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Brighthouse Ltd v Tazegul  EWHC 2277 (QB)
Circumstances where a judgment can be remitted to the Court below where there is a suspicion that it has been obtained through fraud.
Amir Sultan v Bar Standards Board (2013) LTL 8/11/2013
Before Spencer J: A working barrister's failure to obtain his practising certificate constituted professional misconduct. The fact that he eventually paid the fee and received the certificate seven months late did not allow him to backdate its validity.
Brighthouse Ltd v Tazegul (2016)
 EWHC 2277 (QB)
QBD (Spencer J) 12/07/2016
PERSONAL INJURY - CIVIL EVIDENCE – FRAUD
EYEWITNESSES : FRAUD : FRESH EVIDENCE : INDEPENDENCE : PERJURY : ROAD TRAFFIC ACCIDENTS
A county court judgment in a personal injury trial arising from a road traffic accident was referred back to the trial judge for determination as to whether the judgment should be set aside where there was fresh evidence demonstrating a prima facie case of fraud and perjury relating to the independence of a witness.
The appellant company appealed against a county court judgment in a personal injury trial arising from a road traffic accident involving the respondent.
The accident, as a result of which the respondent suffered whiplash, occurred on a dual carriageway. He was driving a BMW car and one of the appellant's employees (X) was driving a lorry in the same direction. The respondent's case was that he was in the left lane when traffic appeared ahead. He claimed that he saw X behind him using the telephone and that X had tried to move into the adjacent lane before pulling back in, failing to stop and colliding with his car. X's evidence was that he had overtaken a vehicle and was returning to the left lane when he saw a BMW coming up fast behind him. The BMW had overtaken him before pulling in right in front so that there was no opportunity for him to stop when the BMW braked sharply. The evidence from the respondent's witness (H) was put forward as independent. His case was that he had been in the outside lane and had seen the lorry collide with the rear of the respondent's car when X pulled back into the inside lane. It was only when H reached his destination that he saw the respondent's car in the car park and said that he had witnessed the accident. The evidence of both H and the respondent was that they had not met before seeing each other in the car park. However, the police discovered that H's partner and the respondent's wife were friends on Facebook, which also contained photos of H and his partner socialising at the bar where the respondent worked. The appellant submitted at trial that there was a strong circumstantial case that H and the respondent knew each other. Whilst recognising the need to be alert to the possibility of fraudulent claims, the judge preferred the respondent's evidence to X's evidence. He found as a fact that H had witnessed the accident and that there was insufficient connection between them to undermine H's evidence. The claim succeeded and the respondent obtained approximately £6,000 in damages.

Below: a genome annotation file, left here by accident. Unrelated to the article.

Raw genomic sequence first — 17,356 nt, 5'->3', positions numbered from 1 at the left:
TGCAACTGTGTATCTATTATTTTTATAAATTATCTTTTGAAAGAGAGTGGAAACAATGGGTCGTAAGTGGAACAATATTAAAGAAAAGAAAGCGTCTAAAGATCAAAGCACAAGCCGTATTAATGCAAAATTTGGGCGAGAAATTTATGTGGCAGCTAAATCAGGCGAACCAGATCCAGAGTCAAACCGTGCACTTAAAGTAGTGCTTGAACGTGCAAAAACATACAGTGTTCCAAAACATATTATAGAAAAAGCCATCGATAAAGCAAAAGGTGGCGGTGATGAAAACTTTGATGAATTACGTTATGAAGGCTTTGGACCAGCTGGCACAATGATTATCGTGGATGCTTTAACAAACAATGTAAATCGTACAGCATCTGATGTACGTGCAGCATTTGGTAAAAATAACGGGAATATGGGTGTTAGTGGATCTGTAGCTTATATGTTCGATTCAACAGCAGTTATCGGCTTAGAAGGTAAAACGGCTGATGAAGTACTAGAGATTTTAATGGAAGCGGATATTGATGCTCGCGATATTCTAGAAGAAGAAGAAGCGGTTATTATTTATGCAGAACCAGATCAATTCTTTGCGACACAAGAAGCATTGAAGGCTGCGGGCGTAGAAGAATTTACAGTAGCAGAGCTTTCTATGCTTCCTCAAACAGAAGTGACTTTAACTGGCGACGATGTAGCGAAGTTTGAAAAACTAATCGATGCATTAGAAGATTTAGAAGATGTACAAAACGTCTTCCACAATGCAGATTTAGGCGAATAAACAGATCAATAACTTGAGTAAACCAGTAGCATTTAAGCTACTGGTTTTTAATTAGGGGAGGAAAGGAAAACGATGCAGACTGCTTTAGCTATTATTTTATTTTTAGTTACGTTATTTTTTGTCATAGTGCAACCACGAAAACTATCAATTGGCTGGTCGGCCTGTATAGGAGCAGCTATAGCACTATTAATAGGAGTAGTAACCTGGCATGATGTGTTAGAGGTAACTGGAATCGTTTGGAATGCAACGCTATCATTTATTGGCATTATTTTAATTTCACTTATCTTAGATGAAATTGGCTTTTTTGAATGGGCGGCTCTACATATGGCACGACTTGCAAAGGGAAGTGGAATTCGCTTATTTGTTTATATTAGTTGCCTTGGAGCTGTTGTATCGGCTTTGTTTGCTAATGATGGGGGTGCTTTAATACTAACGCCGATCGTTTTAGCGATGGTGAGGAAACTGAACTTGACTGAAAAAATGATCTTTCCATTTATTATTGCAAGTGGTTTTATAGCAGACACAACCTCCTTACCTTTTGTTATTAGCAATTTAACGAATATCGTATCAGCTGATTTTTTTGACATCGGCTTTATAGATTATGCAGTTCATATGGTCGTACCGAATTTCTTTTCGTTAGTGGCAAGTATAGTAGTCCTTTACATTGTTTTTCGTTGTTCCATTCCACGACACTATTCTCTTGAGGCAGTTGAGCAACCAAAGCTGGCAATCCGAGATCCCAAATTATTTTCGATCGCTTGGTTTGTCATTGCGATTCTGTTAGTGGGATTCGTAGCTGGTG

The appellant submitted that there was fresh evidence which more strongly demonstrated a friendly relationship between H and the respondent and suggested that they had perjured themselves.
HELD: Where fresh evidence was adduced in the Court of Appeal tending to show that the judge at first instance was deliberately misled, the court would only allow the appeal and order a retrial where the fraud was either admitted or the evidence of it was incontrovertible, Noble v Owens  EWCA Civ 224,  1 W.L.R. 2491 followed. There had been no admission of fraud and the court was not satisfied that the high threshold of incontrovertible evidence had been met. However, the new evidence did demonstrate a prima facie case of fraud. As a whole, the material strongly suggested that there was more of a relationship and a familiarity between H and the respondent than either of them had admitted at trial. The test was whether the material was capable of showing that the trial judge had been deliberately misled. Both H and the respondent had denied knowledge of each other prior to the accident and the material was capable of casting fundamental doubt on the truth of that evidence. If H and the respondent had deliberately suppressed their relationship it would be for the judge to decide if the inevitable inference was that they had lied about the circumstances of the accident. He had been entitled to find that there was insufficient evidence from which to conclude that H's evidence had been undermined. However, had he been aware of the additional material there was a strong prima facie case that his decision might have been different. There was a prima facie case of fraud and perjury which had to be determined by the lower court. The case was referred back to the county court for determination by the trial judge; if he was satisfied that the judgment should be set aside, it was open to him to do so.
For the appellant: Ian Clarke
For the respondent: Mr Wright
For the appellant: DAC Beachcroft
For the respondent: Lyons Davidson
LTL 19/7/2016 EXTEMPORE
Amir v Bar Standards Board
QBD (Spencer J) 06/11/2013
A working barrister's failure to obtain his practising certificate constituted professional misconduct. The fact that he eventually paid the fee and received the certificate seven months late did not allow him to backdate its validity.
Rahman v Bar Standards Board
 All ER (d) 156 (Feb)
Barrister - Disciplinary proceedings - Appeal - Appellant pleading guilty to two charges of professional misconduct and being sentenced to 18 months' suspension - Appellant appealing sentence - Whether sentence should be reduced.